In Philadelphia, over 21,500 evictions were avoided during the pandemic, mostly in Black and Hispanic communities. Will evictions soar as the moratorium ends?

Updated Aug. 13, 2021

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The COVID-19 pandemic has resulted in a crisis for renters and small landlords as missing rent payments have driven both to the brink. Eviction moratoria and rental assistance programs have been effective, but remain confusing to consumers and too small for the scale of the crisis that looms now that most jurisdictions are allowing evictions to commence.

Pennsylvania enacted a moratorium on evictions in early spring of 2020. Subsequently, the Centers for Disease Control and Prevention also issued an order for a federal eviction moratorium that has been extended several times and is now set to expire on Oct. 3, 2021.

In June 2021, a coalition of Philadelphia housing advocates asked the National Community Reinvestment Coalition (NCRC) to gauge the scale of the eviction crisis in their city. What we found was that in 2020 the number of evictions in Philadelphia was a fraction of previous years. Based on this decrease in evictions, and the evidence that many renters owe back rent due to the pandemic, Philadelphia may face a flood of new eviction orders when the moratorium ends.

Using data from the Princeton Eviction Lab and Philadelphia Legal Assistance, NCRC’s research team created the Eviction Risk Index, which estimates which census tracts are expected to see the most evictions based on historical data and other factors. This was presented alongside an estimation of deferred evictions as of June 1, 2021. The index quantified the expected risk of eviction at the census tract level based on historical eviction data, income, race and other factors to present a more detailed tool for the public to target rental and eviction assistance where it is most needed.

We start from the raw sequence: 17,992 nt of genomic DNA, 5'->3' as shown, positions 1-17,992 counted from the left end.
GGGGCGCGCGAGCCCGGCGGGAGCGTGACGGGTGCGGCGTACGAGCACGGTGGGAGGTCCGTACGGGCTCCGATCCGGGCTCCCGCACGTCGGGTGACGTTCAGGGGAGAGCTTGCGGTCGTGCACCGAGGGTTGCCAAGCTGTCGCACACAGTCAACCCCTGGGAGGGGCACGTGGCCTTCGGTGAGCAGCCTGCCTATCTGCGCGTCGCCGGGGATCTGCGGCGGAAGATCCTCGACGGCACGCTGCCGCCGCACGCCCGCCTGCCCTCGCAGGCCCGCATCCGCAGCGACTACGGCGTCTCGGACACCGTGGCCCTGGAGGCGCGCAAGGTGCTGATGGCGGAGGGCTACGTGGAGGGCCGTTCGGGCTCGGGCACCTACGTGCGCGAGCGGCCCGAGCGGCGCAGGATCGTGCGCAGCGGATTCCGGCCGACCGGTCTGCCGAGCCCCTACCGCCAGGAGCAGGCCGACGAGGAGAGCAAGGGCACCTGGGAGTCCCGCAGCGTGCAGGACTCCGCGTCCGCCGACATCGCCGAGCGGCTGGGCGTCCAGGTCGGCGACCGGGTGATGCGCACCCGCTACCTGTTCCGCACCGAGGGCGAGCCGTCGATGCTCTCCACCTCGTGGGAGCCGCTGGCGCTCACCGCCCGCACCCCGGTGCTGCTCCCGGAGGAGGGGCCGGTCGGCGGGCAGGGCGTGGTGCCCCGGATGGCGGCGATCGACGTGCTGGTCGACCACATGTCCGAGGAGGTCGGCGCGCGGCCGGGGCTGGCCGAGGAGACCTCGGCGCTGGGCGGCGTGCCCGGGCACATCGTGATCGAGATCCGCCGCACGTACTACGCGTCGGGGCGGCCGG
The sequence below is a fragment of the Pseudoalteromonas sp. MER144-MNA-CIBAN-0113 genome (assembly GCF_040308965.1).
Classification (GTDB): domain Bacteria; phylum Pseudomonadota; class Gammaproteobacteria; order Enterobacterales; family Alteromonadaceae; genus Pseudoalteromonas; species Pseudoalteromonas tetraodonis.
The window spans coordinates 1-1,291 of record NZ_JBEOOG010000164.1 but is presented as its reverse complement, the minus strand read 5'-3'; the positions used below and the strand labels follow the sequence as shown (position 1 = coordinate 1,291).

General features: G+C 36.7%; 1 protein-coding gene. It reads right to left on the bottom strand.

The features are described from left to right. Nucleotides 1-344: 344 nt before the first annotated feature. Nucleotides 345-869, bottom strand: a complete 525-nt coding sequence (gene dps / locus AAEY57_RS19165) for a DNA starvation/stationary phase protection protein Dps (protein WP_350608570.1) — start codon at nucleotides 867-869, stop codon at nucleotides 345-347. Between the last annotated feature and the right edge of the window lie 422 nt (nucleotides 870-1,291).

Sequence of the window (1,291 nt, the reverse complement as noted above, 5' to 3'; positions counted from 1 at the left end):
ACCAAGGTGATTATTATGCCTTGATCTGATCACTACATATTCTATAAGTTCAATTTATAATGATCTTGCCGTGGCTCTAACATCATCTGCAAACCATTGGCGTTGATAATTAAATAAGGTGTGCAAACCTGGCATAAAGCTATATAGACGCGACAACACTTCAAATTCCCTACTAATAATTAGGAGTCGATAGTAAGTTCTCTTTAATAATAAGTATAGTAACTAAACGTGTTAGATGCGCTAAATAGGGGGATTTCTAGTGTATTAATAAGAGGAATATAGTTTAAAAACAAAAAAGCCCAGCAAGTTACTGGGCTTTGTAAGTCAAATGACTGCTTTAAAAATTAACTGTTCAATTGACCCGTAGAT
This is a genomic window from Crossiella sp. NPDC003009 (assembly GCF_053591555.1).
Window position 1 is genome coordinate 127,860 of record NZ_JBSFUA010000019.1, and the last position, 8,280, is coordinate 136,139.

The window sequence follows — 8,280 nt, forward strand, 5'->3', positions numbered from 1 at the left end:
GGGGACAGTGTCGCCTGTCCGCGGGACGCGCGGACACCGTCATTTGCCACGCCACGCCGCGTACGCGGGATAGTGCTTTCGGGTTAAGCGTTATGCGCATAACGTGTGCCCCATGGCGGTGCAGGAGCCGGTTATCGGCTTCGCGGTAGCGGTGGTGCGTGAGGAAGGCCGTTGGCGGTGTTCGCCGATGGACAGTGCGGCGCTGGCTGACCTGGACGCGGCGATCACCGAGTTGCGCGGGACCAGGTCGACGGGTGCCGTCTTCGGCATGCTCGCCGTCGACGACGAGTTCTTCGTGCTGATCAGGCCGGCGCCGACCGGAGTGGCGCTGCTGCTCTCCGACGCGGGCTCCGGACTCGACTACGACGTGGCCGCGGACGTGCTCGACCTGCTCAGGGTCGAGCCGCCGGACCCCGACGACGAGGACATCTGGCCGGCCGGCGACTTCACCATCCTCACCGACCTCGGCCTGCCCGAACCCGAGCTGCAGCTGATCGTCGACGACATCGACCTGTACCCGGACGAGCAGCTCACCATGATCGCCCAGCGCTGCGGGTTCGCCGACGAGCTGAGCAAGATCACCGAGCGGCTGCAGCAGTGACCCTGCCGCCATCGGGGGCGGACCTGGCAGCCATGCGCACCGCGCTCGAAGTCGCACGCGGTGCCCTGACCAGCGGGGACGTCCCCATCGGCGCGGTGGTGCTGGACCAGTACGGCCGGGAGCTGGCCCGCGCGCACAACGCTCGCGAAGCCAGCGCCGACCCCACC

NCRC’s Eviction Risk Index for all Census tracts in the City of Philadelphia, PA.
Click each Census tract for more information regarding socioeconomic and eviction data.
Source: ACS (2016-2019)

The Pennsylvania and CDC eviction moratoria corresponds with a large reduction in the number of evictions in Philadelphia as seen in the percent below average in Figure 1. The moratorium is likely to have preserved the housing stability of tenants during a time of global crisis, reducing the risk of exposure to disease by limiting forcible moves, and lessening economic hardship.

There is concern, however, that once the moratoriums are lifted there will be a  surge in eviction orders, jeopardizing the housing stability of tenants and neighborhoods throughout the city. As of July 10, 2021, we estimated that citywide, over 21,500 evictions may have been deferred during the pandemic. Will the deferred evictions, in addition to the financial hardship of the pandemic, result in increased evictions in the future, and which neighborhoods are most likely to be impacted?

Figure 1. Philadelphia monthly eviction rate during the moratorium compared to the average monthly rate, (Source: Evictionlab https://evictionlab.org/eviction-tracking/philadelphia-pa/ )

As the eviction moratorium in Philadelphia comes to an end, the ERI offers a glimpse of where evictions will be concentrated and who will bear the brunt of this crisis. A flood of new eviction orders is possible, depending on the ability of the court system to process evictions and support for renters and landlords. The evictions would largely impact the most vulnerable populations: racial and ethnic minorities and low income families, living in neighborhoods with higher proportions of rental properties. The potential impact of this crisis on both tenants and small landlords is high, and we hope that this tool helps both city leadership and the people of Philadelphia understand both the scale and the geography of this threat as they work together to head off widespread evictions.